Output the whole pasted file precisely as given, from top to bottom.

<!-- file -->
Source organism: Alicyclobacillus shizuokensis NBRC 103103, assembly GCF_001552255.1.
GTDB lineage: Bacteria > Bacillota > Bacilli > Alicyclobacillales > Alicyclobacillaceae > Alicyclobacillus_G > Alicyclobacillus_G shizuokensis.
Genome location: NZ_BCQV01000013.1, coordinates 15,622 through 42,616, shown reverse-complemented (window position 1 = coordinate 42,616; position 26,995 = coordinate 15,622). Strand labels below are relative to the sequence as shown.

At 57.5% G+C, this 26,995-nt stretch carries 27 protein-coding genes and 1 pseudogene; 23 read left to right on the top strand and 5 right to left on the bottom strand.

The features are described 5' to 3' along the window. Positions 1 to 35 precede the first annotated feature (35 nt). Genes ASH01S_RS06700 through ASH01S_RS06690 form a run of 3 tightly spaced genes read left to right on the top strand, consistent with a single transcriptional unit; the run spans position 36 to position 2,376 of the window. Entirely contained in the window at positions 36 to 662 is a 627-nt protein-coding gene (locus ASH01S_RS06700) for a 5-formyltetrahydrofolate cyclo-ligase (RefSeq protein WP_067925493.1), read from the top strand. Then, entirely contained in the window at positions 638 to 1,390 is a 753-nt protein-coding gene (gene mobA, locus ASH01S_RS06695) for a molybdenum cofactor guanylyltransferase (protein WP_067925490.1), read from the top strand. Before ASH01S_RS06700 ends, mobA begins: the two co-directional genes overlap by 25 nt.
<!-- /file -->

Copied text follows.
Source organism: Alicyclobacillus shizuokensis NBRC 103103, assembly GCF_001552255.1.
GTDB lineage: Bacteria > Bacillota > Bacilli > Alicyclobacillales > Alicyclobacillaceae > Alicyclobacillus_G > Alicyclobacillus_G shizuokensis.
Genome location: NZ_BCQV01000013.1, coordinates 15,622 through 42,616, shown reverse-complemented (window position 1 = coordinate 42,616; position 26,995 = coordinate 15,622). Strand labels below are relative to the sequence as shown.

At 57.5% G+C, this 26,995-nt stretch carries 27 protein-coding genes and 1 pseudogene; 23 read left to right on the top strand and 5 right to left on the bottom strand.

The features are described 5' to 3' along the window. Positions 1 to 35 precede the first annotated feature (35 nt). Genes ASH01S_RS06700 through ASH01S_RS06690 form a run of 3 tightly spaced genes read left to right on the top strand, consistent with a single transcriptional unit; the run spans position 36 to position 2,376 of the window. Entirely contained in the window at positions 36 to 662 is a 627-nt protein-coding gene (locus ASH01S_RS06700) for a 5-formyltetrahydrofolate cyclo-ligase (RefSeq protein WP_067925493.1), read from the top strand. Then, entirely contained in the window at positions 638 to 1,390 is a 753-nt protein-coding gene (gene mobA, locus ASH01S_RS06695) for a molybdenum cofactor guanylyltransferase (protein WP_067925490.1), read from the top strand. Before ASH01S_RS06700 ends, mobA begins: the two co-directional genes overlap by 25 nt.